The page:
Thursday, November 24, 2011

Alone tomorrow? I think not.

My parents have always been incredible in supporting me in my various ventures.  As a kid, I tried everything from gymnastics to baseball to swimming to attempting to play the clarinet (most of these things lasted a year and then I got bored of them.  Some lasted less... When you're hit in the middle of the chest with a baseball, things change).  I think the only things I never had an interest in were dance and cheerleading.
Because nobody should be without family for the holidays.

Anyhow.  They also taught me that giving is one of the most important things you can do.  Whether it's volunteering your time (hello, 152 hours of unpaid/volunteer internship last summer), helping someone sort through an issue (sometimes I feel like a psychologist, not an RA), or any number of other things.

They also taught me to treasure my friendships.  Sure, some have dissipated over the years, but most stay for a pretty long time.  Two of my best friends and I have known each other for eight years this year.  EIGHT.  That's a hell of a long time.  Or so it seems.

And I'm thankful for all of these experiences, lessons, and for the love they've given me.

However, for me, this Thanksgiving is different.  Sure, we're having my grandparents over, as well as two of my mom's siblings and their families, but we're also having one of my friends over.  She decided not to go with her mom and her partner and their two adopted children for Thanksgiving at a relative of the partner's.

I consider this friend, like many of my female friends, to be the sister I never had.  Because she's just that awesome.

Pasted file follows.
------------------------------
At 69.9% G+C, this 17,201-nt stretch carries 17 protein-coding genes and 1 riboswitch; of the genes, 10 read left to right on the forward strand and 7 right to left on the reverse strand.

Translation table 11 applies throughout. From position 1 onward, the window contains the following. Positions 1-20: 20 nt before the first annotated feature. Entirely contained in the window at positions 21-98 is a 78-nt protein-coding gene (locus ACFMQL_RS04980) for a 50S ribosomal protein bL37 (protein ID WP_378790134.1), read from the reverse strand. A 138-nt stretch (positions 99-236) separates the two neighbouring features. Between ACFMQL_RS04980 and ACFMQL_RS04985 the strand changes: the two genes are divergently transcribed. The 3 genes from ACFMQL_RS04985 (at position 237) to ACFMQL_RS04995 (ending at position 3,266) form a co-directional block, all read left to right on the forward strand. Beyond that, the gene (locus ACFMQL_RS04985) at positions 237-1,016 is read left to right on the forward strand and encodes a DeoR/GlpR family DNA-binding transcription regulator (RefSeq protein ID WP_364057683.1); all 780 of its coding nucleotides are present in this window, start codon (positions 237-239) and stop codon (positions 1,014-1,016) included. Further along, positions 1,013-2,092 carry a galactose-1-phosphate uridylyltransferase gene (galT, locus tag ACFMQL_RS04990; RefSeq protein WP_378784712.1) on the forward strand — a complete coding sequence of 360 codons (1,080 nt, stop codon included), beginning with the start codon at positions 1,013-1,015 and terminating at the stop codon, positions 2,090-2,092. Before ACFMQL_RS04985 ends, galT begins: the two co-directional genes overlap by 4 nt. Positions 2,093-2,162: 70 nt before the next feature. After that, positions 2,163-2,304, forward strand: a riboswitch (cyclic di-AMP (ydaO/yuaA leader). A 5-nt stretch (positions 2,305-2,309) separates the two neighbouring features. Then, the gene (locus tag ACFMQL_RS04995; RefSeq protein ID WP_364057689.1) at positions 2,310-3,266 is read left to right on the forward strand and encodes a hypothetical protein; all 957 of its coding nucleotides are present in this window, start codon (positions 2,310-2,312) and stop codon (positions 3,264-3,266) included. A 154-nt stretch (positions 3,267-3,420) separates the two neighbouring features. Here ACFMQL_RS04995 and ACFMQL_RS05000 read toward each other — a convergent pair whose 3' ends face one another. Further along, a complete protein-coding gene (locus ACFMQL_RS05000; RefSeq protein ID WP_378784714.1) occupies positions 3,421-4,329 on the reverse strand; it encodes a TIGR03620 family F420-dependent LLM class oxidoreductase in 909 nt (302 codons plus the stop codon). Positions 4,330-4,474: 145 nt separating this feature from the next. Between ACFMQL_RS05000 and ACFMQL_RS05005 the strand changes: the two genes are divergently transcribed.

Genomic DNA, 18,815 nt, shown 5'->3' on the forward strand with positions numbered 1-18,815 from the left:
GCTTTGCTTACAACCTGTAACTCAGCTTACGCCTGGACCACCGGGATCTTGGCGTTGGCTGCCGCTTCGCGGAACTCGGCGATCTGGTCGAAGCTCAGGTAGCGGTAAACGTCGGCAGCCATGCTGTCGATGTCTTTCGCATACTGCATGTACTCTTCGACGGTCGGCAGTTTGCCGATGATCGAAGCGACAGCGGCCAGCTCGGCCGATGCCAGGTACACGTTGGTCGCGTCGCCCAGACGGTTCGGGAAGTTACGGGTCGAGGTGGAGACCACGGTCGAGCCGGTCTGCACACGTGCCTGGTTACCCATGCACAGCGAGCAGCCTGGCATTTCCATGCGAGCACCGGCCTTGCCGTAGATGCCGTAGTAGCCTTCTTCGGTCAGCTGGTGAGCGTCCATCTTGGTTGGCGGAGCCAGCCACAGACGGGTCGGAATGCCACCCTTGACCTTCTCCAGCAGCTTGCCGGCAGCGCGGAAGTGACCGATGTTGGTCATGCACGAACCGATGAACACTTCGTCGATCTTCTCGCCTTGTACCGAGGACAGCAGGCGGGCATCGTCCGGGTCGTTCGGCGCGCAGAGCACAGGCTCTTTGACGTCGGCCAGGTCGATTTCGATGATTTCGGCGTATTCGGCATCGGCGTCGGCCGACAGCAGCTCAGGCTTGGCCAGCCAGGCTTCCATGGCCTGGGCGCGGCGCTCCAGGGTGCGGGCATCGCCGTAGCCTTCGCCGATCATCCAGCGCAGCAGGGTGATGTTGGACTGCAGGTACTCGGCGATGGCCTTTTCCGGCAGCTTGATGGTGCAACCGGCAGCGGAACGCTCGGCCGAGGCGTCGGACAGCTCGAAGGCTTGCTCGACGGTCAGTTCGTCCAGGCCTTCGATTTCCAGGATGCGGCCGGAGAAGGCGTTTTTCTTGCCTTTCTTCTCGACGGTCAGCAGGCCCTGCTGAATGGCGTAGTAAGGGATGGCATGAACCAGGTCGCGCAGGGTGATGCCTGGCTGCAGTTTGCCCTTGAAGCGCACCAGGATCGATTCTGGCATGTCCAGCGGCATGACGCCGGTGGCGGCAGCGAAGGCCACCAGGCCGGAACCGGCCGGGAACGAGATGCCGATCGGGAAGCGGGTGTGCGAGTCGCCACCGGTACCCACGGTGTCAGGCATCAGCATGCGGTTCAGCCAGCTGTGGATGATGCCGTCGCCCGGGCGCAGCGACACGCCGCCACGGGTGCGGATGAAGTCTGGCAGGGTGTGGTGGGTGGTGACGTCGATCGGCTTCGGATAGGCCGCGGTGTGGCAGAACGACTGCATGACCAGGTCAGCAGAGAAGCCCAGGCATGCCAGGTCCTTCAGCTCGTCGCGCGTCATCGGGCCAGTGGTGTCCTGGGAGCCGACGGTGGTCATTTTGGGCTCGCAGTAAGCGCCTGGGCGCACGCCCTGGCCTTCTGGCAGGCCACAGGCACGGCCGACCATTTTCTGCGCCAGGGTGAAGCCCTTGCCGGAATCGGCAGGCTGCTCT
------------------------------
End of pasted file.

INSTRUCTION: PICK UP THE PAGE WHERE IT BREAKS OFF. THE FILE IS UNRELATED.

She would have been home alone if I hadn't asked my mom if she could come over.  In my book, being home alone for any holiday does not fly.  Nobody should be without others.  Now let's only hope that she doesn't mind my ridiculous family.  Ridiculous as they may be sometimes... I wouldn't change it for the world.

Friday, November 11, 2011

Observations around Campus...

This entry is not to discriminate against anyone.  I'm against discrimination in all forms.  These are just some questionable things I've seen people wearing around my campus that made me take a second look and wonder why people wear the things they wear.

Additionally, I can honestly say I have no fashion sense whatsoever, nor does this bother me.  I'm most comfortable in a cotton t-shirt that's been washed so many times that it's nice and soft, zip-up hoodie, jeans, and a pair of Converse Chuck Taylors.  (Ironically enough, I'm a closet fan of Project Runway.  Although I guess the secret's out now.)

- Sweatpants + beaded moccasins... Just. No.

- Just because you can wear leggings so people can't see your undies doesn't make it okay to wear a dress so short it should be qualified as a shirt. Pants, people!

- Actually, sweatpants any time you are not lounging at home or at the gym just looks lazy. Gym shorts I can understand. Sweatpants, no. Same goes for pajamas. Not okay outside the privacy of your own room.